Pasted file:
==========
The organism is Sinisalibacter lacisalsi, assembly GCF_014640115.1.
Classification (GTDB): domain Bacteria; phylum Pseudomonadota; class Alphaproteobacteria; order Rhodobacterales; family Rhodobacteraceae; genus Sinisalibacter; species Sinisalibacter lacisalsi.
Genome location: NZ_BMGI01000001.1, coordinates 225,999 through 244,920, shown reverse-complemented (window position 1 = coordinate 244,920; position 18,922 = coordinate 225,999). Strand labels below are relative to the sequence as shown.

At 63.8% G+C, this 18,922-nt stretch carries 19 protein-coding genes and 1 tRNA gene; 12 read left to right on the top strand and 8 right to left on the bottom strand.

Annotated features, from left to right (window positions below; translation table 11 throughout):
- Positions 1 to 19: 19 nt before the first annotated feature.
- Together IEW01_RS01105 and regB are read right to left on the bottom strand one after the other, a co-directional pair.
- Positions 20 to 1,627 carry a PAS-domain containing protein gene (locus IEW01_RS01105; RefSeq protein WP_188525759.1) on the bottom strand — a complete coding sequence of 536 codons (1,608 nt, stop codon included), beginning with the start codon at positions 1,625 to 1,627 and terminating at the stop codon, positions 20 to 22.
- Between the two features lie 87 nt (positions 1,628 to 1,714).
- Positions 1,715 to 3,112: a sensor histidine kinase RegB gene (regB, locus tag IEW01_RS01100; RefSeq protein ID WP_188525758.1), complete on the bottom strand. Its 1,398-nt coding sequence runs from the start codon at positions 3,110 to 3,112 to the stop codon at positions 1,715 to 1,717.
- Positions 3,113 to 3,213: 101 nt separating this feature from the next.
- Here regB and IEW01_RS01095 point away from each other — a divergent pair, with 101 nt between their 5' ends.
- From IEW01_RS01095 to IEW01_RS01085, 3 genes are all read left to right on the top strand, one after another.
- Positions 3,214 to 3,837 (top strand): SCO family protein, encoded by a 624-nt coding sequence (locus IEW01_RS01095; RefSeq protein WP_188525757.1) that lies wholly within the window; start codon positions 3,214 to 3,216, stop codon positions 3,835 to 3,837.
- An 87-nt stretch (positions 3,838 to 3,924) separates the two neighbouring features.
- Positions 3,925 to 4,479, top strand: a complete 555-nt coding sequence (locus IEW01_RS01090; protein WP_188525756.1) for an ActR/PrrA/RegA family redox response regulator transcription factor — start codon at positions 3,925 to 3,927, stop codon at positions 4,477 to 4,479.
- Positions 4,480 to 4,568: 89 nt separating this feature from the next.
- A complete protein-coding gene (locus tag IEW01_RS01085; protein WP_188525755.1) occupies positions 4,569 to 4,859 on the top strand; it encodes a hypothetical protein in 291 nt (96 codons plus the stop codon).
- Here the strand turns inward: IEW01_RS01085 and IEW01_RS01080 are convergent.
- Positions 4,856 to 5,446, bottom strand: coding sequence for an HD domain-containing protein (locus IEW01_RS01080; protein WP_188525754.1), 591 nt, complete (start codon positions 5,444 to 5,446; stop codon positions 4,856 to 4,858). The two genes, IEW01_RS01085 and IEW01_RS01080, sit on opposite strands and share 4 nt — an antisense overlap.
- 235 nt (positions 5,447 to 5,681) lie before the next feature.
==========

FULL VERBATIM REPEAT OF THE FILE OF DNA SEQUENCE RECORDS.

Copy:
The organism is Sinisalibacter lacisalsi, assembly GCF_014640115.1.
Classification (GTDB): domain Bacteria; phylum Pseudomonadota; class Alphaproteobacteria; order Rhodobacterales; family Rhodobacteraceae; genus Sinisalibacter; species Sinisalibacter lacisalsi.
Genome location: NZ_BMGI01000001.1, coordinates 225,999 through 244,920, shown reverse-complemented (window position 1 = coordinate 244,920; position 18,922 = coordinate 225,999). Strand labels below are relative to the sequence as shown.

At 63.8% G+C, this 18,922-nt stretch carries 19 protein-coding genes and 1 tRNA gene; 12 read left to right on the top strand and 8 right to left on the bottom strand.

Annotated features, from left to right (window positions below; translation table 11 throughout):
- Positions 1 to 19: 19 nt before the first annotated feature.
- Together IEW01_RS01105 and regB are read right to left on the bottom strand one after the other, a co-directional pair.
- Positions 20 to 1,627 carry a PAS-domain containing protein gene (locus IEW01_RS01105; RefSeq protein WP_188525759.1) on the bottom strand — a complete coding sequence of 536 codons (1,608 nt, stop codon included), beginning with the start codon at positions 1,625 to 1,627 and terminating at the stop codon, positions 20 to 22.
- Between the two features lie 87 nt (positions 1,628 to 1,714).
- Positions 1,715 to 3,112: a sensor histidine kinase RegB gene (regB, locus tag IEW01_RS01100; RefSeq protein ID WP_188525758.1), complete on the bottom strand. Its 1,398-nt coding sequence runs from the start codon at positions 3,110 to 3,112 to the stop codon at positions 1,715 to 1,717.
- Positions 3,113 to 3,213: 101 nt separating this feature from the next.
- Here regB and IEW01_RS01095 point away from each other — a divergent pair, with 101 nt between their 5' ends.
- From IEW01_RS01095 to IEW01_RS01085, 3 genes are all read left to right on the top strand, one after another.
- Positions 3,214 to 3,837 (top strand): SCO family protein, encoded by a 624-nt coding sequence (locus IEW01_RS01095; RefSeq protein WP_188525757.1) that lies wholly within the window; start codon positions 3,214 to 3,216, stop codon positions 3,835 to 3,837.
- An 87-nt stretch (positions 3,838 to 3,924) separates the two neighbouring features.
- Positions 3,925 to 4,479, top strand: a complete 555-nt coding sequence (locus IEW01_RS01090; protein WP_188525756.1) for an ActR/PrrA/RegA family redox response regulator transcription factor — start codon at positions 3,925 to 3,927, stop codon at positions 4,477 to 4,479.
- Positions 4,480 to 4,568: 89 nt separating this feature from the next.
- A complete protein-coding gene (locus tag IEW01_RS01085; protein WP_188525755.1) occupies positions 4,569 to 4,859 on the top strand; it encodes a hypothetical protein in 291 nt (96 codons plus the stop codon).
- Here the strand turns inward: IEW01_RS01085 and IEW01_RS01080 are convergent.
- Positions 4,856 to 5,446, bottom strand: coding sequence for an HD domain-containing protein (locus IEW01_RS01080; protein WP_188525754.1), 591 nt, complete (start codon positions 5,444 to 5,446; stop codon positions 4,856 to 4,858). The two genes, IEW01_RS01085 and IEW01_RS01080, sit on opposite strands and share 4 nt — an antisense overlap.
- 235 nt (positions 5,447 to 5,681) lie before the next feature.